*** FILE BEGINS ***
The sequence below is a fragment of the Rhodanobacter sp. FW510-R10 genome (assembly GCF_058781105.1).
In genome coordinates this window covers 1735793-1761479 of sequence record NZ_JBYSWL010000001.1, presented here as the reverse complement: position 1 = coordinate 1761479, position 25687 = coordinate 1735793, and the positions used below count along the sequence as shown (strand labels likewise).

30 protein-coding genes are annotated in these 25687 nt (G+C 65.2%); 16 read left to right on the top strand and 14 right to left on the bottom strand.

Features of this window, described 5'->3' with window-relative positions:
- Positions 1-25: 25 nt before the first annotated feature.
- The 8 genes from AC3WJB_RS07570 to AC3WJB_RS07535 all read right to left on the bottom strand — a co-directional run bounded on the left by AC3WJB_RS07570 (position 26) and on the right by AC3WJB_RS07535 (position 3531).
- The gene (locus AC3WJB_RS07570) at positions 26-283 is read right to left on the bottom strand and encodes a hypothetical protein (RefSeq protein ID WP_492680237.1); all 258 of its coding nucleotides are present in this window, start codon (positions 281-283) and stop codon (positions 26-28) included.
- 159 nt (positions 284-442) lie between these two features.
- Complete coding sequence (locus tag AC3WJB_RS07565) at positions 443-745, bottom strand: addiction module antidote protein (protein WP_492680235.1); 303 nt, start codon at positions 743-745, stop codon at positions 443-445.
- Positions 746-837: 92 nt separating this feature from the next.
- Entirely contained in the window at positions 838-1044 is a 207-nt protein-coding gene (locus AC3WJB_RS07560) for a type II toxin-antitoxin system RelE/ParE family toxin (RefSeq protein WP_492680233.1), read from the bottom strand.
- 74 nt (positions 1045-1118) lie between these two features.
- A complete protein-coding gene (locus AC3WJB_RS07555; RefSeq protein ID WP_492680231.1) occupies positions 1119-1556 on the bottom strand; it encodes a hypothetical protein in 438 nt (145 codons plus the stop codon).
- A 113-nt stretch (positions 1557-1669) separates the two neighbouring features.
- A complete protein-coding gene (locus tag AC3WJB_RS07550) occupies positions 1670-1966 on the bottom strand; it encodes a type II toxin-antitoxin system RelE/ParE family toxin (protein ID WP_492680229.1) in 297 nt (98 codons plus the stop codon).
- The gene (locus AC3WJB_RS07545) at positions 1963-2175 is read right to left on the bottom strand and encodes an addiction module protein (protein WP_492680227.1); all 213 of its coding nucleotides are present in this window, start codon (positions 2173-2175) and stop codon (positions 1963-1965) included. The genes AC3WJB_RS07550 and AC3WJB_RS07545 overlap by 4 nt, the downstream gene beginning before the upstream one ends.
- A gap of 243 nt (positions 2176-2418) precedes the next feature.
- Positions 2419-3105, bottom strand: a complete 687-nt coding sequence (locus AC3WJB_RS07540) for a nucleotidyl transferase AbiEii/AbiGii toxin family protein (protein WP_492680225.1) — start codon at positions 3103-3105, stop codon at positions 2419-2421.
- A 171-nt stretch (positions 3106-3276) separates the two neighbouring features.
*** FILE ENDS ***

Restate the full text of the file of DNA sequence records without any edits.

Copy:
The sequence below is a fragment of the Rhodanobacter sp. FW510-R10 genome (assembly GCF_058781105.1).
In genome coordinates this window covers 1735793-1761479 of sequence record NZ_JBYSWL010000001.1, presented here as the reverse complement: position 1 = coordinate 1761479, position 25687 = coordinate 1735793, and the positions used below count along the sequence as shown (strand labels likewise).

30 protein-coding genes are annotated in these 25687 nt (G+C 65.2%); 16 read left to right on the top strand and 14 right to left on the bottom strand.

Features of this window, described 5'->3' with window-relative positions:
- Positions 1-25: 25 nt before the first annotated feature.
- The 8 genes from AC3WJB_RS07570 to AC3WJB_RS07535 all read right to left on the bottom strand — a co-directional run bounded on the left by AC3WJB_RS07570 (position 26) and on the right by AC3WJB_RS07535 (position 3531).
- The gene (locus AC3WJB_RS07570) at positions 26-283 is read right to left on the bottom strand and encodes a hypothetical protein (RefSeq protein ID WP_492680237.1); all 258 of its coding nucleotides are present in this window, start codon (positions 281-283) and stop codon (positions 26-28) included.
- 159 nt (positions 284-442) lie between these two features.
- Complete coding sequence (locus tag AC3WJB_RS07565) at positions 443-745, bottom strand: addiction module antidote protein (protein WP_492680235.1); 303 nt, start codon at positions 743-745, stop codon at positions 443-445.
- Positions 746-837: 92 nt separating this feature from the next.
- Entirely contained in the window at positions 838-1044 is a 207-nt protein-coding gene (locus AC3WJB_RS07560) for a type II toxin-antitoxin system RelE/ParE family toxin (RefSeq protein WP_492680233.1), read from the bottom strand.
- 74 nt (positions 1045-1118) lie between these two features.
- A complete protein-coding gene (locus AC3WJB_RS07555; RefSeq protein ID WP_492680231.1) occupies positions 1119-1556 on the bottom strand; it encodes a hypothetical protein in 438 nt (145 codons plus the stop codon).
- A 113-nt stretch (positions 1557-1669) separates the two neighbouring features.
- A complete protein-coding gene (locus tag AC3WJB_RS07550) occupies positions 1670-1966 on the bottom strand; it encodes a type II toxin-antitoxin system RelE/ParE family toxin (protein ID WP_492680229.1) in 297 nt (98 codons plus the stop codon).
- The gene (locus AC3WJB_RS07545) at positions 1963-2175 is read right to left on the bottom strand and encodes an addiction module protein (protein WP_492680227.1); all 213 of its coding nucleotides are present in this window, start codon (positions 2173-2175) and stop codon (positions 1963-1965) included. The genes AC3WJB_RS07550 and AC3WJB_RS07545 overlap by 4 nt, the downstream gene beginning before the upstream one ends.
- A gap of 243 nt (positions 2176-2418) precedes the next feature.
- Positions 2419-3105, bottom strand: a complete 687-nt coding sequence (locus AC3WJB_RS07540) for a nucleotidyl transferase AbiEii/AbiGii toxin family protein (protein WP_492680225.1) — start codon at positions 3103-3105, stop codon at positions 2419-2421.
- A 171-nt stretch (positions 3106-3276) separates the two neighbouring features.